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Whistleblower protection laws under the Corporations Act 2001 (Cth) (Corporations Act):
- encourage whistleblowers to come forward with their concerns about misconduct or breaches of the law and protect them when they make a disclosure
- promote good risk management and corporate governance, and
- promote ethical behaviour by organisations and encourage them to deal with disclosures of misconduct seriously
If whistleblower protection laws apply to your organisation, your organisation will need to comply with the protection requirements including:
- keeping a whistleblower’s identity and information confidential, unless the organisation has the person’s consent to disclose the whistleblower’s information, and
- preventing the organisation or an officer or employee of the organisation, causing detriment to or victimising a whistleblower
Who do the whistleblower protection laws apply to?
Entities that the whistleblower protection laws under the Corporations Act apply to include:
- companies registered under the Corporations Act (including unincorporated registrable bodies), and
- corporations which meet the definition of a ‘trading or financial corporation’ under the Australian Constitution (these may include incorporated associations and other structures not incorporated under the Corporations Act if they are a ‘trading or financial corporation’)
If you are not sure whether your organisation is a trading or financial corporation, refer to ASIC’s guide on this.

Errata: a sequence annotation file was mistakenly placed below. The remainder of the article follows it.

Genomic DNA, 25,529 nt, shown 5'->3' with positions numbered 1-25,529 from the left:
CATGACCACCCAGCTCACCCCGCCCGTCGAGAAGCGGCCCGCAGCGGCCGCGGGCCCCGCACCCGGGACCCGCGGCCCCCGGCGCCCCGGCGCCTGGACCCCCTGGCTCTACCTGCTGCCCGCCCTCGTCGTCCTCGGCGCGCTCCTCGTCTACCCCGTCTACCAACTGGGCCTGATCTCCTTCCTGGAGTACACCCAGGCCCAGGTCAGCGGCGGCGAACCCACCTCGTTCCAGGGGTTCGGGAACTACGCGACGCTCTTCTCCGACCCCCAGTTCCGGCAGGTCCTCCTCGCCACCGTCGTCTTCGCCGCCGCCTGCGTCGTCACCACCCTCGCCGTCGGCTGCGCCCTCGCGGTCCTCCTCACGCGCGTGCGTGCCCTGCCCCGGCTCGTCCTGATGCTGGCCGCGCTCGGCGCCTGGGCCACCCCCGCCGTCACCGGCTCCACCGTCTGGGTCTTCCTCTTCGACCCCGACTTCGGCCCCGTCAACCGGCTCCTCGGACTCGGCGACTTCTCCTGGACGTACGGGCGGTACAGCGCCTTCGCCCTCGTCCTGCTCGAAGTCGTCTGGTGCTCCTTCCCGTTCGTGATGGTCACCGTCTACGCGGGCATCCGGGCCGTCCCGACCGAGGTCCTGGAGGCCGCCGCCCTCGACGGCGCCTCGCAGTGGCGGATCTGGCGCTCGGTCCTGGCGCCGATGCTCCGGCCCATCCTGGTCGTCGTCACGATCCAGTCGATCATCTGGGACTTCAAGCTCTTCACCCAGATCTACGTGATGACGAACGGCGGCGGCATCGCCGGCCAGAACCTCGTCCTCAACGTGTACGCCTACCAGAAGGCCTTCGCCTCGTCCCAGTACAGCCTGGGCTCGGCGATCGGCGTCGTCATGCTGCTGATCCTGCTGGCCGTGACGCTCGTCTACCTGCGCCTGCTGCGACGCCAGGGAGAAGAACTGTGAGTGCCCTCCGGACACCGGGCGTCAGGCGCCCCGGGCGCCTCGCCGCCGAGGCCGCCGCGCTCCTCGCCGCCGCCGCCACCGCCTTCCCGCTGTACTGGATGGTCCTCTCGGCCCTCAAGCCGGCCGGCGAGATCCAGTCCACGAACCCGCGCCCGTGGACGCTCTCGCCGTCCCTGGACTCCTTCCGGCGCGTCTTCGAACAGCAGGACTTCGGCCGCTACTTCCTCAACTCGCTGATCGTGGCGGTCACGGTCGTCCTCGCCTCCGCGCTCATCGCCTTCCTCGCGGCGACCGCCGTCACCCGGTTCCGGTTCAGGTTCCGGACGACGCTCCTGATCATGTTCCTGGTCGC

Depending on how your organisation is registered and the organisation's size, it may also need to put a whistleblower policy in place.
Who must have a whistleblower policy?
Your organisation must have a whistleblower policy if it is a public company (including a public company limited by guarantee), a large proprietary company or a proprietary company that is the trustee of a registrable superannuation entity.
However, there is an exemption for not-for profit public companies limited by guarantee with annual consolidated revenue of less than $1 million.
While not-for-profit companies limited by guarantee with an annual consolidated revenue of less than $1 million are not required to have a whistleblower policy, they must still comply with the whistleblower protection provisions in the Corporations Act. The best way to demonstrate compliance may still be to have a whistleblower policy.
How do I prepare a whistleblower policy?
A whistleblower policy must include information about:
- protections available to whistleblowers
- how and to who the whistleblower may make the disclosure
- who may make a disclosure ('eligible whistleblowers')
- how the company will support whistleblowers and protect them from detriment
- the types of wrongdoing that can be reported under the policy (and examples of disclosable matters)
- the matters that are not disclosable matters covered by the policy
- how the company will investigate disclosures
- how the company will make sure employees mentioned in disclosures, or related to disclosures, will be fairly treated, and
- how the policy will be made available to officers and employees
ASIC has published a guide (Regulatory Guide 270) to help organisations prepare a whistleblower policy that complies with the Corporations Act.
For more guidance on whistleblower protection laws, see our fact sheet ' Whistleblower protection laws and not-for-profit organisations’ below.
This fact sheet covers:
- what is whistleblowing?
- why do we have whistleblower protection laws?
- who is protected as a whistleblower?
- an overview of the whistleblower protection laws
- do the whistleblower protection laws apply to your organisation?
- key responsibilities of not-for-profit organisations and their officers under whistleblower protection laws
- when is a whistleblower policy required?
- offences and penalties for failing to comply with whistleblower protection laws